Sen. Nancy Detert, a Venice Republican who has long worked on issues involving foster children, is seeking to reduce the use of group homes that employ workers in shifts rather than as live-in house-parents.
Detert this week filed a measure (SB 940) that would restrict the circumstances and lengths of time that children can stay in group homes employing shift workers, who typically work eight hours at a time. Each child’s plan would depend on his or her age and would be subject to approval by the assistant secretary for child welfare at the Florida Department of Children and Families.
“It is well documented that children residing long term in group homes with shift-based care is not in their best interest,” the bill says. “Not only is it developmentally inappropriate, it frequently creates lifelong behaviors requiring institutionalization and contributes to higher levels of involvement with the juvenile justice system and to poor educational outcomes.”
Under the bill, the youngest children would be targeted for the shortest stays in group homes that use shift workers.
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Filed Tuesday, the measure is already controversial. Supporters of the changes say it’s bad for children to go to bed with one caretaker present and wake up to another. Industry groups say some children need more care than a family setting can provide.
Both sides went to Detert’s office this week, hoping to shape the bill before its first, as yet unscheduled, committee hearing.
“The bill’s still in the oven,” Detert said.
Shelley Katz, chief operating officer of the Children’s Home Society of Florida, wrote in an email that her organization hopes the bill language “is subject to further discussion.”
“We believe that children are best served by having a variety of placement options available, and that limiting those options in statute is not in the best interest of children,’’ Katz wrote.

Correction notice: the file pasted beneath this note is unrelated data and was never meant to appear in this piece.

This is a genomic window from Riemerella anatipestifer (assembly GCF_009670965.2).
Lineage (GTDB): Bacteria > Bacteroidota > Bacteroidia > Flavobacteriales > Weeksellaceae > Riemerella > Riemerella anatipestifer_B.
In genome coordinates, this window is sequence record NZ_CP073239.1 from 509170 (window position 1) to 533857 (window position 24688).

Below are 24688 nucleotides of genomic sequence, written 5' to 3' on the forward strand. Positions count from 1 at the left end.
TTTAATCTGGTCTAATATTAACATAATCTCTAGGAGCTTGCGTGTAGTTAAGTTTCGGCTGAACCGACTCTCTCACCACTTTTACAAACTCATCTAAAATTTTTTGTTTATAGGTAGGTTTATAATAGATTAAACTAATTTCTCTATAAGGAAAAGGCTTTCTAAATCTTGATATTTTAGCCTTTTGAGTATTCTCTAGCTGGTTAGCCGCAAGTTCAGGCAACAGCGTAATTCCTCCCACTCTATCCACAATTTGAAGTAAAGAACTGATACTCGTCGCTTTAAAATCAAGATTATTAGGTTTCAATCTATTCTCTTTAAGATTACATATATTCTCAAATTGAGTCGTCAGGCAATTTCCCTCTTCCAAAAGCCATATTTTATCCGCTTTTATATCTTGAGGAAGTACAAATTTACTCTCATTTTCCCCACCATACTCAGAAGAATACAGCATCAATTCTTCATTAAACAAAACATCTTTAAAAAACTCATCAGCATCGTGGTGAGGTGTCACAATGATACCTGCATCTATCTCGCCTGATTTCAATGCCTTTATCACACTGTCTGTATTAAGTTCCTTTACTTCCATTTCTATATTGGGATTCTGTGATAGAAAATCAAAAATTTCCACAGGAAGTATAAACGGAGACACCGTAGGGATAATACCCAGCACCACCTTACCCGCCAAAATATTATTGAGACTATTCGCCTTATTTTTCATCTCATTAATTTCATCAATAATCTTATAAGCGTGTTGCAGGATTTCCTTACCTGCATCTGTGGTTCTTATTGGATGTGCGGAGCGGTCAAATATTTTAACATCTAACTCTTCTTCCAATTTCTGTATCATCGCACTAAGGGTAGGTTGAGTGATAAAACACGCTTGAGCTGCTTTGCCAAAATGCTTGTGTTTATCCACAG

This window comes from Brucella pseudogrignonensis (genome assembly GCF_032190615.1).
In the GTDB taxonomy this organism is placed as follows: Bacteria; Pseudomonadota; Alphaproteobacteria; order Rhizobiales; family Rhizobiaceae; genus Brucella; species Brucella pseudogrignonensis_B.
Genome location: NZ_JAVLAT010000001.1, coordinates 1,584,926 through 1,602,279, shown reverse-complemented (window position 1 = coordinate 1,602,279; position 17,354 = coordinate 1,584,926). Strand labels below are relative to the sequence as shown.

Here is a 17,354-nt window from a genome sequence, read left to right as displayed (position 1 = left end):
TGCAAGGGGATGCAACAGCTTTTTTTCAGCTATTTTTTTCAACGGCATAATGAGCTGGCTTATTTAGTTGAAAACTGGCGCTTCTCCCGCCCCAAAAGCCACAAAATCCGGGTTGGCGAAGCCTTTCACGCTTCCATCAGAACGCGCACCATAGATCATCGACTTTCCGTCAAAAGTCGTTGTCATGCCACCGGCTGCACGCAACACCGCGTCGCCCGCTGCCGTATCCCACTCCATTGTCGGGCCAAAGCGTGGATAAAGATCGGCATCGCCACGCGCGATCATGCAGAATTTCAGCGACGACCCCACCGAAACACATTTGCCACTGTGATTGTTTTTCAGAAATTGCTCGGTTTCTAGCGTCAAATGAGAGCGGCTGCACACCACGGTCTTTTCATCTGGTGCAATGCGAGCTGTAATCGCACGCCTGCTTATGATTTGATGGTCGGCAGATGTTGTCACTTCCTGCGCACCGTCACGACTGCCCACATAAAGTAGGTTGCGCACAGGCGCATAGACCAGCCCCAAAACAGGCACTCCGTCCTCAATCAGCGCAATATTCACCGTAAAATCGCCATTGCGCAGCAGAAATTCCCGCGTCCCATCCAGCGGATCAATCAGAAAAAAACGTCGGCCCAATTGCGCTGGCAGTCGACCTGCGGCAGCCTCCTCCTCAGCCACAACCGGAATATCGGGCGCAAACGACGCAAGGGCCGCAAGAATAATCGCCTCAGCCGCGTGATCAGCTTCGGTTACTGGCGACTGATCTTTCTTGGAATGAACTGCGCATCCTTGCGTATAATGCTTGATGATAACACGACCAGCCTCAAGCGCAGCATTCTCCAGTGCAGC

Katz, who also chairs the Florida Coalition for Children, which represents both types of group homes, said that “many models … have demonstrated very positive outcomes for children.”
“You need to have a mix of services,” agreed Victoria Vangalis Zepp, the coalition’s director of government and community affairs. “You need to have a blend.”
But Christina Spudeas, executive director of the advocacy group Florida’s Children First, pointed to Detert’s 2013 “normalcy bill,” which lifted some restrictions on foster families and added quality standards for foster parents.
“Two years ago, the Legislature decided to measure quality in foster parenting,” Spudeas said. “We don’t want to know what the group homes are doing with our kids?”
Detert’s proposal comes after a report issued last month by the Legislature’s Office of Program Policy Analysis and Government Accountability, which found that roughly 11 percent of Florida children who are removed from their families are placed in group homes rather than with relatives, friends or foster families.
Group homes cost the state nearly $81.7 million for approximately 2,200 children in 2013-2014 --- more than $37,000 per child. In comparison, the state rate for foster families who care for children aged 13 to 17 is $527 per month, or $6,324 per year.
The OPPAGA study also found that 57 percent of Florida group homes use shift workers, who some children’s advocates said are less likely to develop positive relationships with the youngsters in their care.
“A family-based setting of whatever type is always going to be better for children than a shift-care model,” said Mike Watkins, chief executive officer of Big Bend Community Based Care. “The further away you get from a family setting, I think it’s bad for kids.”
But Watkins added that a full continuum of options is necessary.
Zepp, who grew up in foster care and lived in a group home, had a good experience. “I thrived there,” she said.
Detert’s bill was driven, in part, by members of the advocacy group Florida Youth SHINE, which represents youths who age out of foster care and is affiliated with Florida’s Children First.
Detert’s proposal comes as the Department of Children and Families has been holding talks with the Florida Coalition for Children. One work group, chaired by Ken Bender, executive director of Boys Town North Florida, is focused on group homes.
He said part of the work involves mapping out the types of group homes in the state and defining standards of care for them.
“Her legislation is a great conversation starter,” Bender said of Detert’s bill. “(But) I think it’s too early, this session, to move this legislation through, because we have this work group started and working.”
Bender, whose facility uses a house-parent model, said he found SB 940 too restrictive.
“It only addresses one part of the problem,” he said. “I think we have more opportunity to look at the other side, where we can move people to standards rather than restricting some of the placement options and authority that is initially set forth in this legislation.”